Veterans Affairs Secretary David Shulkin testifies before the House Veterans' Affairs Committee on Thursday. (Aaron P. Bernstein/Getty Images)

VETERANS AFFAIRS Secretary David Shulkin, who oversees an agency of some 375,000 workers and more than 1,200 health-care facilities, issued a directive last summer instructing managers to cut costs by limiting employee travel to “essential” trips. Not two weeks later, he undertook a taxpayer-financed boondoggle to London and Copenhagen in the company of his wife, top-ranking officials and a half-dozen security personnel — a 10-day trip that, in addition to a few meetings and a conference, featured several days of shopping, sightseeing jaunts through castles and palaces, a river cruise and freebie tickets to the women’s tennis finals at Wimbledon.

His European adventure, which cost the public at least $122,000, plainly violated the spirit of government rules and almost definitely the letter. Now, after months of arrogant, evasive and plainly dishonest statements from both Mr. Shulkin and VA employees seeking to justify the trip, followed by a government investigation that found “serious derelictions” involving the trip, the VA secretary has allowed that “the optics of this are not good.”

The “optics”? Try the facts, Mr. Shulkin.

“There’s nothing inappropriate about this,” Mr. Shulkin said last fall, after The Post reported that about half his trip involved sightseeing and shopping, and that the government had also paid the flights and a per-diem for his wife, Merle Bari. He dismissed the story as “poor reporting.” In fact, The Post account was accurate.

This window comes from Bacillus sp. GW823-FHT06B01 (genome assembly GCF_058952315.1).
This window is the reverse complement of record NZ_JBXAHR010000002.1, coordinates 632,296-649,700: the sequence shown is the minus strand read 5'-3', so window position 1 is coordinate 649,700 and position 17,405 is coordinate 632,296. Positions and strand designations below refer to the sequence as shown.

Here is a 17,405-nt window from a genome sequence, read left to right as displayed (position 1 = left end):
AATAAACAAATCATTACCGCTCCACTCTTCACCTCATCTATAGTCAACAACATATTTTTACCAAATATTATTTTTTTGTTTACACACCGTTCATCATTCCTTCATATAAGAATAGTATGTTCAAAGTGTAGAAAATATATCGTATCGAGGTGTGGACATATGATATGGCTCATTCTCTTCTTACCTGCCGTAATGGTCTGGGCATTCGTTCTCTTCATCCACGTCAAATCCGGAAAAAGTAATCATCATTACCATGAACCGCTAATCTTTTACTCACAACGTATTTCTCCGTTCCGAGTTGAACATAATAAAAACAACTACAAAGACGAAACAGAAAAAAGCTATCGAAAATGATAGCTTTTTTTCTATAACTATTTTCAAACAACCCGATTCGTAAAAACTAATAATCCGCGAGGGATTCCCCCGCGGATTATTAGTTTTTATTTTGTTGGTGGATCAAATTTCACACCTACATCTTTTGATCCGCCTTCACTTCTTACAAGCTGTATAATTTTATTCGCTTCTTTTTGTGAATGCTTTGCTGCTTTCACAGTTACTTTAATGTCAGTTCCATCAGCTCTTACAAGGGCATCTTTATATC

Mr. Shulkin doubled down on his dissembling by denying that the Wimbledon tickets had been given to him by organizers of the Invictus Games for wounded and disabled soldiers and veterans, which would violate government rules barring gifts to public officials. In an ethics review triggered by The Post report, he insisted the tickets had been presented legitimately — yes, by a top organizer of the Invictus Games — not because of his position but owing to his and his wife’s “personal friendship” with the organizer.

Yet when a government investigator reached the Invictus organizer, Victoria Gosling, she was unable to recall Ms. Bari’s name. Some “personal friendship.”

The basis on which Ms. Bari’s expenses on the trip were covered was also phony — an email, apparently doctored by Mr. Shulkin’s chief of staff, Vivieca Wright Simpson, VA’s third-ranking official, to make it appear that he would be receiving an award in Denmark. There was, in fact, no such award, but the assertion was adequate to justify his wife’s travel at government expense, according to the VA inspector general’s report.

Following these revelations, Ms. Simpson announced her retirement Friday. Mr. Shulkin said he would reimburse the government for his wife’s travel and would also write a check to the treasury for the Wimbledon tickets, which cost thousands of dollars on the secondary market.

Mr. Shulkin, the lone holdover from the Obama administration in President Trump’s Cabinet, was summoned by White House Chief of Staff John F. Kelly for a talk on Thursday; he is now fighting to keep his job. If straight talk and transparency are essential qualifications, the optics are not good.